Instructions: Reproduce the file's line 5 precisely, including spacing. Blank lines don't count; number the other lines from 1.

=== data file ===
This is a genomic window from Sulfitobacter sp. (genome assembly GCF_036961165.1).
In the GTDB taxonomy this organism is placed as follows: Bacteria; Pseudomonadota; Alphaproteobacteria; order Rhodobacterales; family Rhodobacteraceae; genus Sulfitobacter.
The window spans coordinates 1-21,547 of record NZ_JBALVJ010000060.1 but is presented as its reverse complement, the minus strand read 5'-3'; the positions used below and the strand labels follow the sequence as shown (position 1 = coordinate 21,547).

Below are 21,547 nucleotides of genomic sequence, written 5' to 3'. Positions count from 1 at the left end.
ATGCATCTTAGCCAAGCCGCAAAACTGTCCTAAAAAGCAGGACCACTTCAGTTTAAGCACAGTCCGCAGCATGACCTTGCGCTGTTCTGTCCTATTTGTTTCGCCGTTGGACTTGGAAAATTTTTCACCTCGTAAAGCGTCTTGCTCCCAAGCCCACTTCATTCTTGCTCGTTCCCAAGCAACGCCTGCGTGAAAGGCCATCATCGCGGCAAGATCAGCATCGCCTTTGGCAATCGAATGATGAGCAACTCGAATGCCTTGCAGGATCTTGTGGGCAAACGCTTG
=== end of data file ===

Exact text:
ATGCATCTTAGCCAAGCCGCAAAACTGTCCTAAAAAGCAGGACCACTTCAGTTTAAGCACAGTCCGCAGCATGACCTTGCGCTGTTCTGTCCTATTTGTTTCGCCGTTGGACTTGGAAAATTTTTCACCTCGTAAAGCGTCTTGCTCCCAAGCCCACTTCATTCTTGCTCGTTCCCAAGCAACGCCTGCGTGAAAGGCCATCATCGCGGCAAGATCAGCATCGCCTTTGGCAATCGAATGATGAGCAACTCGAATGCCTTGCAGGATCTTGTGGGCAAACGCTTG